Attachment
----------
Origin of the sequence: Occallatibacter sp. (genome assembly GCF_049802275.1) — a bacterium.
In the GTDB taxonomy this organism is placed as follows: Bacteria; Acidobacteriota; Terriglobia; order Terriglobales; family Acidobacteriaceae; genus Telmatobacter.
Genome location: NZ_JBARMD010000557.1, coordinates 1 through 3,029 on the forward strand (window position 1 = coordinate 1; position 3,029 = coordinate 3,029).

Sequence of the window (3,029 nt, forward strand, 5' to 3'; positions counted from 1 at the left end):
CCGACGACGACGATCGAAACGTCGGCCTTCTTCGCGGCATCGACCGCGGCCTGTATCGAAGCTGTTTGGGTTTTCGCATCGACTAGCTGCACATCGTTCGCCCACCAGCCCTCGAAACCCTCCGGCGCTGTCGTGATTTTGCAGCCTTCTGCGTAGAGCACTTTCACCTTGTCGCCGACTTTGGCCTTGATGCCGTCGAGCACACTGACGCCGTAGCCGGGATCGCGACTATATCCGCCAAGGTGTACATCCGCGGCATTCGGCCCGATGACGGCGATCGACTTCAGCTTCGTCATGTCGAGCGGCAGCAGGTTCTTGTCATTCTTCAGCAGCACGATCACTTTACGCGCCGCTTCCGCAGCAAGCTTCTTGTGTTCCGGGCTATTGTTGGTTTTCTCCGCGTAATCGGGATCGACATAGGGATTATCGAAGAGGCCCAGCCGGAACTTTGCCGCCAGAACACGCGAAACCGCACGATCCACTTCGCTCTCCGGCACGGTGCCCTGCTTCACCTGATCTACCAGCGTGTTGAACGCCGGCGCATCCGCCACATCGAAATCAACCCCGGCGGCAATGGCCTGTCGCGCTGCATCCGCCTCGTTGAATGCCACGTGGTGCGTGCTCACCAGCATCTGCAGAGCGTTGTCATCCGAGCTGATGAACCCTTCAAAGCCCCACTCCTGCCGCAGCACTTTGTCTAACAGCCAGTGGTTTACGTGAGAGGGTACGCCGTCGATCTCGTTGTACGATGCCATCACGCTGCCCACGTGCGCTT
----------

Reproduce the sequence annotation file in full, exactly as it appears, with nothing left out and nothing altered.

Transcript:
Origin of the sequence: Occallatibacter sp. (genome assembly GCF_049802275.1) — a bacterium.
In the GTDB taxonomy this organism is placed as follows: Bacteria; Acidobacteriota; Terriglobia; order Terriglobales; family Acidobacteriaceae; genus Telmatobacter.
Genome location: NZ_JBARMD010000557.1, coordinates 1 through 3,029 on the forward strand (window position 1 = coordinate 1; position 3,029 = coordinate 3,029).

Sequence of the window (3,029 nt, forward strand, 5' to 3'; positions counted from 1 at the left end):
CCGACGACGACGATCGAAACGTCGGCCTTCTTCGCGGCATCGACCGCGGCCTGTATCGAAGCTGTTTGGGTTTTCGCATCGACTAGCTGCACATCGTTCGCCCACCAGCCCTCGAAACCCTCCGGCGCTGTCGTGATTTTGCAGCCTTCTGCGTAGAGCACTTTCACCTTGTCGCCGACTTTGGCCTTGATGCCGTCGAGCACACTGACGCCGTAGCCGGGATCGCGACTATATCCGCCAAGGTGTACATCCGCGGCATTCGGCCCGATGACGGCGATCGACTTCAGCTTCGTCATGTCGAGCGGCAGCAGGTTCTTGTCATTCTTCAGCAGCACGATCACTTTACGCGCCGCTTCCGCAGCAAGCTTCTTGTGTTCCGGGCTATTGTTGGTTTTCTCCGCGTAATCGGGATCGACATAGGGATTATCGAAGAGGCCCAGCCGGAACTTTGCCGCCAGAACACGCGAAACCGCACGATCCACTTCGCTCTCCGGCACGGTGCCCTGCTTCACCTGATCTACCAGCGTGTTGAACGCCGGCGCATCCGCCACATCGAAATCAACCCCGGCGGCAATGGCCTGTCGCGCTGCATCCGCCTCGTTGAATGCCACGTGGTGCGTGCTCACCAGCATCTGCAGAGCGTTGTCATCCGAGCTGATGAACCCTTCAAAGCCCCACTCCTGCCGCAGCACTTTGTCTAACAGCCAGTGGTTTACGTGAGAGGGTACGCCGTCGATCTCGTTGTACGATGCCATCACGCTGCCCACGTGCGCTT